The goals of this project are to identify and characterize growth factors and growth factor receptors active on epithelial and mesenchymal cells of the normal prostate, as well as on epithelial tumor/stromal elements of primary and metastatic prostate carcinomas, and to determine those mechanisms that produce a selective advantage for the seeding of bone metastases in prostate cancer patients. This proposal is based on the premise that normal prostatic epithelial and mesenchymal cells maintain active intercellular signals required for the development and differentiation of this organ. It is our hypothesis that analogous interactions between metastatic epithelial prostate cells and stromal elements in normal bone are present and mimic those of normal prostate, recreating a perfect environment for tumor seeding and growth. This hypothesis is supported by the fact that osseous metastases are identified in up to 80% of patients dying of prostate cancers, being symptomatic in the majority of cases, and their clinical complications usually dictating the final outcome of the disease. The main objective is to translate basic research findings to the clinical setting, concerning mechanisms of tumor progression. The specific aims are: Aim #1: To determine the modes of action of developmental and clinically relevant tyrosine kinases in human prostatic tissue. We will analyze the phenotype of growth factor receptors and their corresponding growth factor ligands on epithelial/mesenchymal cells of the normal prostate, as well as on tumor/stromal elements of primary and metastatic prostate carcinomas. We will assess the sensitivity and specificity of a panel of well characterized antibodies and molecular probes to specific growth factor receptors and their corresponding growth factor ligands, including EGFr, TGFalpha, EGF, FGFr, aFGF, bFGF, c-kit, SCF, trk receptors and neurotrophins. We will use immunohistochemistry and in situ hybridization on consecutive tissue sections. We plan to complement cellular localization by immunoblotting and northern blot assays, using tissue from the same block. Morphologic evaluation will be assessed in all cases. Aim #2: To characterize the differentially expressed and activated growth factor receptors expressed by prostatic tumor/stromal elements of primary versus different metastatic sites (i.e., lymph node versus bone lesions). We will perform high resolution two-dimensional electrophoresis followed by immunoblotting and microsequencing techniques. These studies will be done in collaboration with Dr. Paul Tempst (Microchemistry Laboratory). Aim #3: To investigate the mechanisms implicated in signal transduction mediated by binding of growth factors to their putative receptors by means of in vitro model systems. We will also analyze co-cultures of prostate cancer cells with fibroblasts from different sources, including bone. Attempts will be made to investigate the action of transfected NIH 3T3 cells with appropriate constructs of specific growth factors on prostate carcinoma cells. Blocking assays based on monoclonal antibodies to specific growth factor receptors will also be conducted and may serve as the basis for future preclinical studies.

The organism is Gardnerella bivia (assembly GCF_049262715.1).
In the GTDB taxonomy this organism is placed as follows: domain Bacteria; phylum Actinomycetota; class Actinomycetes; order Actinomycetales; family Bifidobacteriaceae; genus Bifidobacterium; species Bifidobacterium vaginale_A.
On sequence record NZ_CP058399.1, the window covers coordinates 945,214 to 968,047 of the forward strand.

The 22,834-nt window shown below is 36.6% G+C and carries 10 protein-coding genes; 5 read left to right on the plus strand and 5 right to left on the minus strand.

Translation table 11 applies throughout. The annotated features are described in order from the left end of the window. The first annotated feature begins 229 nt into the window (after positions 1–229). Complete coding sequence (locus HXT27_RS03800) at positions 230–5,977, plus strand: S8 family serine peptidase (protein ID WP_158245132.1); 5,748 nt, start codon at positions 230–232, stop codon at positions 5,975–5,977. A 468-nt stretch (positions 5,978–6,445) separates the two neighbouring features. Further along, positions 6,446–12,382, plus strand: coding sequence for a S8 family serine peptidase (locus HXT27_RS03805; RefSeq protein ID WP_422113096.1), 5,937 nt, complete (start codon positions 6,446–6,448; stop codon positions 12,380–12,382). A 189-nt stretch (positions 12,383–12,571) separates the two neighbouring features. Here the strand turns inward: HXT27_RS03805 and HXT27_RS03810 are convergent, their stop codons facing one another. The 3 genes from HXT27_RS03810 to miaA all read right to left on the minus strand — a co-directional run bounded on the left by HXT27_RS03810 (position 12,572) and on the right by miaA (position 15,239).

|Effective start/end date||1/10/95 → 30/09/97|
- National Institute of Diabetes and Digestive and Kidney Diseases
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